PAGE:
By Scott Morris
When backpacking was my passion I sometimes hitchhiked back to the car after a few days on the trail.
Although I could usually bum a ride, I remember one particular trip to the Great Smoky Mountains when the practice didn’t work out so well.
For some reason no one at Newfound Gap was willing to pick up a hatchet-bearing unshaven, uncombed, unwashed stranger. Go figure.
So, after struggling for days up and down the Appalachian Trail and various feeder paths, I was stuck with the prospect of hiking an extra five miles with a heavy pack along the shoulder of U.S. 441.
Every time a car approached, I stuck out my thumb in hopes that some Good Samaritan would shorten the suffering of my aching feet. I stumbled along for what seemed like hours with no success until finally a car stopped and a man got out.
The driver’s car was full of belongings so he had to spend several minutes rearranging the contents to accommodate my backpack and me. At last, we climbed into the car, strapped ourselves in and drove off.
It was a short trip.
When we went around the first curve, I immediately spotted the lot where my car was parked. The entire ride was less than 100 yards long.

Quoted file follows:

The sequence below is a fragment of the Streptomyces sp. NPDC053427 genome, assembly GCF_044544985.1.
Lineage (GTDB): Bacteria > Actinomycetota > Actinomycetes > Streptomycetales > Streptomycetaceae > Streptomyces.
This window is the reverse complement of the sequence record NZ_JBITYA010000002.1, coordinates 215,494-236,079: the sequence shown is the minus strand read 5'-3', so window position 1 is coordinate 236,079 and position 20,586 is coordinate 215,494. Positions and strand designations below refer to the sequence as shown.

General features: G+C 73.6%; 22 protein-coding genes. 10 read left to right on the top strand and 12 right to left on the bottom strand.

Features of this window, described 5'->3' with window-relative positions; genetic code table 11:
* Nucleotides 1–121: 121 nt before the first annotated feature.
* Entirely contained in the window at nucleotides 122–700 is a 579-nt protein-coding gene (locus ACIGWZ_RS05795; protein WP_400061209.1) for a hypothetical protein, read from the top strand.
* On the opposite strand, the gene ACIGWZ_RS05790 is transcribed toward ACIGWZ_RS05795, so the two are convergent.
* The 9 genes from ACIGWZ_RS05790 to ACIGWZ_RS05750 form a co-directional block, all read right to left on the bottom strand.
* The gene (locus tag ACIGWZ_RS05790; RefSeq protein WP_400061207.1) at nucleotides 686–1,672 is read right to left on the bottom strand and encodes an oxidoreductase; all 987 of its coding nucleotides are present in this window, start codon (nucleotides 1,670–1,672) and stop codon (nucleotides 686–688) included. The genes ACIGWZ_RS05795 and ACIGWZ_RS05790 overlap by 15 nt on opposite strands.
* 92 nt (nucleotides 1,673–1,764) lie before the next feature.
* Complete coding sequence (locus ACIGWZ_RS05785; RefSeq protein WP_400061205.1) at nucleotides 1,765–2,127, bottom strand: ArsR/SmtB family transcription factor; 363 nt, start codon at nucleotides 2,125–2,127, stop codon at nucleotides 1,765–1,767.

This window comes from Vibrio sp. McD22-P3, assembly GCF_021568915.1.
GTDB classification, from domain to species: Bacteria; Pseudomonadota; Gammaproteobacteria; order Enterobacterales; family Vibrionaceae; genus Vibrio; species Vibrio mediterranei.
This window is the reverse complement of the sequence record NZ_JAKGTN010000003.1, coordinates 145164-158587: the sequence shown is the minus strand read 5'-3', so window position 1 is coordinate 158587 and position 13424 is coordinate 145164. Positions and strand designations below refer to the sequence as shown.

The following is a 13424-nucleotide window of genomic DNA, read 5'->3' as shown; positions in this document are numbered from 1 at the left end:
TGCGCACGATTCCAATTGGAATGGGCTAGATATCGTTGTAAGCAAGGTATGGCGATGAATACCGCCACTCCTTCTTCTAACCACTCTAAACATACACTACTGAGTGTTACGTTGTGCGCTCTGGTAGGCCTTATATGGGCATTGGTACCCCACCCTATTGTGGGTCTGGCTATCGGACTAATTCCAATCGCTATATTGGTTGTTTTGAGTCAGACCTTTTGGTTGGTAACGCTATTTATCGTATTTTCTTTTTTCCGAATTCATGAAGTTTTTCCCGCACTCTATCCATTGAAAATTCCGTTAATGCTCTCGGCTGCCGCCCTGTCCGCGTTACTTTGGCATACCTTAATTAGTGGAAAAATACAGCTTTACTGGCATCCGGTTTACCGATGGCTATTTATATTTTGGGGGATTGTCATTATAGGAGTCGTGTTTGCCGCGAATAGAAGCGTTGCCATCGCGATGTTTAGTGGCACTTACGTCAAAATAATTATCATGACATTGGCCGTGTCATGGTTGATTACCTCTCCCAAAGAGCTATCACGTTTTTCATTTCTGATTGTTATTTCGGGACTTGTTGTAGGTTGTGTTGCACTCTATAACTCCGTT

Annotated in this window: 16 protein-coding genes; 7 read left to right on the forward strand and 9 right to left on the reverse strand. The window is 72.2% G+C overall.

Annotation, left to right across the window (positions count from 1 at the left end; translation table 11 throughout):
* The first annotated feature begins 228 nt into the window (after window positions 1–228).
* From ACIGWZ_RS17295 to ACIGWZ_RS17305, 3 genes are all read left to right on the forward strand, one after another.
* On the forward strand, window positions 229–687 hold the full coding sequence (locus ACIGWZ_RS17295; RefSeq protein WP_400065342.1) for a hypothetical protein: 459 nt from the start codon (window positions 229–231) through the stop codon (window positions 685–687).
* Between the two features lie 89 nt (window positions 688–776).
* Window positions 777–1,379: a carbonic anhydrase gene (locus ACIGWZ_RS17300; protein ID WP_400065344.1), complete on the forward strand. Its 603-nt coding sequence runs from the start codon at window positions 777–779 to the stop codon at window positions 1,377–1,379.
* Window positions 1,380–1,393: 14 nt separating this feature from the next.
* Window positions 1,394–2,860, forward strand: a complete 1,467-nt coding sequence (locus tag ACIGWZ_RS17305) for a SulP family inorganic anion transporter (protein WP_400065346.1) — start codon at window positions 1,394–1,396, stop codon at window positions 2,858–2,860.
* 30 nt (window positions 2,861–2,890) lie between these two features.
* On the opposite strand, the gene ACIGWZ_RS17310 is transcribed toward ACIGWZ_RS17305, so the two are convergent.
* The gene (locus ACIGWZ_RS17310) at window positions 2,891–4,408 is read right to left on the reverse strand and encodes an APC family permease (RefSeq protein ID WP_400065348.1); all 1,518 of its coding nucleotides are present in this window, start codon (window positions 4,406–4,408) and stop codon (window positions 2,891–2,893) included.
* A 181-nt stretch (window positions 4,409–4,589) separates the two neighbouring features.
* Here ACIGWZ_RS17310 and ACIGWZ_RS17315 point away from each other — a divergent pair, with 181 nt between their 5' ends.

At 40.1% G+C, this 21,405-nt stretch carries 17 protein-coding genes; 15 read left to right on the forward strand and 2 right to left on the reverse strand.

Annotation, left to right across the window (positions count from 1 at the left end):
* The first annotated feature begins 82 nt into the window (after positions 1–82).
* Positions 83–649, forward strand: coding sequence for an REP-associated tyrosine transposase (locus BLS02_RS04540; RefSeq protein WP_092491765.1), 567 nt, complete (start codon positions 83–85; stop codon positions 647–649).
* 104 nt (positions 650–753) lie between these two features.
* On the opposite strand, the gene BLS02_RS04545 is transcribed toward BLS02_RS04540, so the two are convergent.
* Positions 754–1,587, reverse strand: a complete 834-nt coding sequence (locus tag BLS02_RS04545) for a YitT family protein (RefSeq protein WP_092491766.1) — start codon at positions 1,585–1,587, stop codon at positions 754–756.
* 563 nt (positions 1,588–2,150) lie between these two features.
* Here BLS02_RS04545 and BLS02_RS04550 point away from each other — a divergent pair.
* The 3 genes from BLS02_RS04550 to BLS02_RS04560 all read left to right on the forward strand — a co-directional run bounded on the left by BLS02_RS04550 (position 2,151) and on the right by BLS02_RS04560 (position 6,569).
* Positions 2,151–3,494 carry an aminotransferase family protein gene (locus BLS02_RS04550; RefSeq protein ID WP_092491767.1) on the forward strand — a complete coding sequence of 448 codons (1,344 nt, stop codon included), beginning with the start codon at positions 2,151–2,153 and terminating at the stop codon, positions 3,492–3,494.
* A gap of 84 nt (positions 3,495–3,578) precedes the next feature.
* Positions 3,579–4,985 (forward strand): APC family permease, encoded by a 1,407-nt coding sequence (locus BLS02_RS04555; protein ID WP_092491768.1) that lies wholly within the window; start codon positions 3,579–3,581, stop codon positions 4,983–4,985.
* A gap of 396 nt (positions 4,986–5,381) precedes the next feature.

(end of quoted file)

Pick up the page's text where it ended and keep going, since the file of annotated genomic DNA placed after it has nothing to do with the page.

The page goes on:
Embarrassed at putting this kind stranger to so much trouble, I apologized several times, got out, retrieved the backpack and left.
Recently — as I sat in the back of a minivan squeezed between two kayaks, paddles and personal flotation devices — I thought back to all the methods I have employed to get home after an adventure.
Probably the most dangerous involved the old recycled school buses that rafting guides drive at death-defying speeds around sharp curves on mountain roads along the Ocoee, Nantahala and Gauley rivers. On other trips, friends and I — being the simpletons that we are — spend several minutes trying to figure out the logistics of getting back home.
On one backpacking trip, I drove to the finishing point, hid an old bicycle in the woods, chained it to a tree, and then motored to the starting point. When I finished hiking, I unlocked the bicycle and coasted down the mountain to the car. Occasionally, I use the same strategy on solo kayaking trips. As I have gotten older and lazier, however, I often just call Jenny to retrieve me at the finish line.
Getting from Point A to Point B is simple. Getting back to Point A requires a bit more thinking, especially since I gave up hitchhiking after that short ride in the Smoky Mountains.